A good waterproof cycling jacket will totally change the way you ride in the winter months. Being able to rely on your jacket to keep you safe, comfortable and dry when you’re commuting, exploring, or enjoying some exercise is crucial in keeping you motivated when the days get damper. With plentiful options to choose from, it’s easy to find the perfect jacket, and this guide will help you narrow down your options.
There are four questions to ask yourself when choosing a new jacket: How waterproof does it need to be, how snug would you like it to fit, do you need it to be reflective, and will you benefit from increased breathability. Let’s examine those questions in a bit more detail.
How waterproof do you need it to be?
Not all waterproof jackets are made the same. Any material rated as waterproof provides a high level of sustained water resistance (water won’t permeate it even when pressurized). Waterproof fabrics, like those found in Endura’s MT500 jacket feature special waterproof membranes. The 18000mm rating of the MT500 means that it can withstand 18000mm of rainfall in a 24 hour period without letting any penetrate through the material. Pretty impressive.
How do you want the jacket to fit?
There’s nothing worse than fighting against a billowing, oversized raincoat when you’re trying desperately to make your bike go fast. But at the same time, not everybody wants to wear a form-fitted jacket over a bunch of layers, especially if they’re intending the jacket to double as a casual layer. While it’s still important to try jackets on to ensure the fit is exactly what you want, you can save some time in the fitting room by checking the fit style of the jacket. Most modern cycling jackets fall into three fitting categories; Race fit (really tight, best on road bikes and with minimal layers underneath), relaxed fit (tapered torso, room to layer, and can pass as a casual layer. These are most popular in mountain bike jackets like iXS’ Winger 7.1), and casual fit (looser, straight torso, and fits like a typical skiing or snowboarding jacket).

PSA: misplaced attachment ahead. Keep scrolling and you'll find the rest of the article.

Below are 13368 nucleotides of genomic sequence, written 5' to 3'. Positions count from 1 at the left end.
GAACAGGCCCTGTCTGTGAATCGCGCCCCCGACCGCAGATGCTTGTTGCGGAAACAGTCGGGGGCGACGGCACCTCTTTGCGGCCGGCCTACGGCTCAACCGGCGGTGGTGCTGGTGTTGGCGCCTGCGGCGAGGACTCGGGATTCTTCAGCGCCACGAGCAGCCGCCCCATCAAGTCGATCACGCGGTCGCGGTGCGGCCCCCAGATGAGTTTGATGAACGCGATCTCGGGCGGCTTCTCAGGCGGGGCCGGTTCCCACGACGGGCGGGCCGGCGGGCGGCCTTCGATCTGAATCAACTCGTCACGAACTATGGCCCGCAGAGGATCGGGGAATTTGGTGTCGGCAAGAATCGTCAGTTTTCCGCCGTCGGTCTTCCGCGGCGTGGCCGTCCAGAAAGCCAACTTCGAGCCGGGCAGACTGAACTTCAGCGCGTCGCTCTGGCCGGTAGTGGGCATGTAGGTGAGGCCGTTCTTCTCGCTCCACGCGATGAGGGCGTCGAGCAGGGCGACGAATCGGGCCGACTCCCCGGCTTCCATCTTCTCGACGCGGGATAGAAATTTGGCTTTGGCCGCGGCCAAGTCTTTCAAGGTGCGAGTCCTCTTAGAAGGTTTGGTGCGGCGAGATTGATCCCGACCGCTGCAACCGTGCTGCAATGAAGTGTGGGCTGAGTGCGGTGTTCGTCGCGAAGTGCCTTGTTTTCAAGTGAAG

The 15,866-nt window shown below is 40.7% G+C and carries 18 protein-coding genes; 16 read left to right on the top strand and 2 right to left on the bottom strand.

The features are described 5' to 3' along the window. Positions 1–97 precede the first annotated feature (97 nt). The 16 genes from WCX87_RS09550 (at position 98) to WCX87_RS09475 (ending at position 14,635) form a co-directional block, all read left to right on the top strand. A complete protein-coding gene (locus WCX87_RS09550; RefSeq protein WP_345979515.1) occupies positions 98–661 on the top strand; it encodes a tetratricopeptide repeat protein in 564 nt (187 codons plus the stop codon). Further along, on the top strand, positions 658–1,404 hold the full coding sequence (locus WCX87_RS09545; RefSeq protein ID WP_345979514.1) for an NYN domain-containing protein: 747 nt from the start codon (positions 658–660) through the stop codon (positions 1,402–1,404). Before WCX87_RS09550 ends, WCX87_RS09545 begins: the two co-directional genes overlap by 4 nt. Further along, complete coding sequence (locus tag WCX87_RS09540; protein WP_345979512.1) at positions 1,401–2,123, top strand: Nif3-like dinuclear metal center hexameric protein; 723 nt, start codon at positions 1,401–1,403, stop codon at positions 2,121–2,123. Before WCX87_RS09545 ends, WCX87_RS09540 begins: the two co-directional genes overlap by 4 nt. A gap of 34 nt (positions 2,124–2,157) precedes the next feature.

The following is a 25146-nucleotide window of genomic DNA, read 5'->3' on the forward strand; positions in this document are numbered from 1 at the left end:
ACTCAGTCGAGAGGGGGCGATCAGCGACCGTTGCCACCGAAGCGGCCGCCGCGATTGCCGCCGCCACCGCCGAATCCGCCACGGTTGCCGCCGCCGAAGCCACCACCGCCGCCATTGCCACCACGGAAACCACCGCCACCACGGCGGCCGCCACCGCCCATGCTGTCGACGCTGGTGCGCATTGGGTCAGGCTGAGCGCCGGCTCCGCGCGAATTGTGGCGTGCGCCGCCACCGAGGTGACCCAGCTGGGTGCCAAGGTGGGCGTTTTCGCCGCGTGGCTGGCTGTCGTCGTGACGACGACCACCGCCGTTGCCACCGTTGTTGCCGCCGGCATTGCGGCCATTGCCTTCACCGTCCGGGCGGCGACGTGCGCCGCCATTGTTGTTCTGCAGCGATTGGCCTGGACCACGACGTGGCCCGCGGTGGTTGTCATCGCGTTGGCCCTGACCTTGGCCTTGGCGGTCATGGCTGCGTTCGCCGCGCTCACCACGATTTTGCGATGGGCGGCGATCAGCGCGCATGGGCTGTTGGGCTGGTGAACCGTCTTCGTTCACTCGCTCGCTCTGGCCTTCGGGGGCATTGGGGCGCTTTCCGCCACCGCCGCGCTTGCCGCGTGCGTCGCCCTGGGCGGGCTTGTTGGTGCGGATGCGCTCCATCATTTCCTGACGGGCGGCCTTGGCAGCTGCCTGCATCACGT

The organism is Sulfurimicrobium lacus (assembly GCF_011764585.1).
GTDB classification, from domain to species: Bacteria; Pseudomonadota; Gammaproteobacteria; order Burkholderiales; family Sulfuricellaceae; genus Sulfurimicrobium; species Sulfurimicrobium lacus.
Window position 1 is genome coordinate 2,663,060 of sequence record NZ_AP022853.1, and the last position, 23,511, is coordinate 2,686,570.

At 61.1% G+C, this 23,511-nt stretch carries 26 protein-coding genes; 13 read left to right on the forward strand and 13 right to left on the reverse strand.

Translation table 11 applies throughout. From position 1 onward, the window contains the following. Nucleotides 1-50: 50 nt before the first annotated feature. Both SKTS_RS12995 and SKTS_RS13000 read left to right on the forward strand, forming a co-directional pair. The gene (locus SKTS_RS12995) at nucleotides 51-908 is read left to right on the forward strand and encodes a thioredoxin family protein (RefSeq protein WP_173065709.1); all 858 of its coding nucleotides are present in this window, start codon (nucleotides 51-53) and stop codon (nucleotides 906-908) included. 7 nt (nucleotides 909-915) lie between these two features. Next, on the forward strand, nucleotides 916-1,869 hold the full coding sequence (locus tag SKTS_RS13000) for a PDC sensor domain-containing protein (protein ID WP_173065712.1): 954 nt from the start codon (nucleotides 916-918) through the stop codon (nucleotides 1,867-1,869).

Do you need any reflectivity?
Jackets aimed at road cyclists or commuters usually feature reflective elements to keep the rider visible at night. Whether the logos are reflective, or large portions of the jacket like you find on Endura’s Luminite, the aim is to keep you visible when car headlights are aimed at you. Reflective logo’s are usually left off of mountain bike specific jackets, for aesthetic reasons.
How important is breathability?
The problem most riders have with classic waterproof cycling jackets is that they used to have all the breathability of a garbage bag. By the end of a decent ride, it wasn’t unheard of to be as damp from sweating heavily as one would have been from getting drenched by rain. New jackets like Endura’s MT500 have much newer technology that allows them to wick moisture away from the body and vent heat, without allowing water or wind to penetrate the jacket.
With the right equipment, there’s very little that mother nature can throw at you to keep you from enjoying your bike. Make sure you stop by your local Live to Play Sports dealer to try a few waterproof jackets on for yourself, and see just how awesome they can be!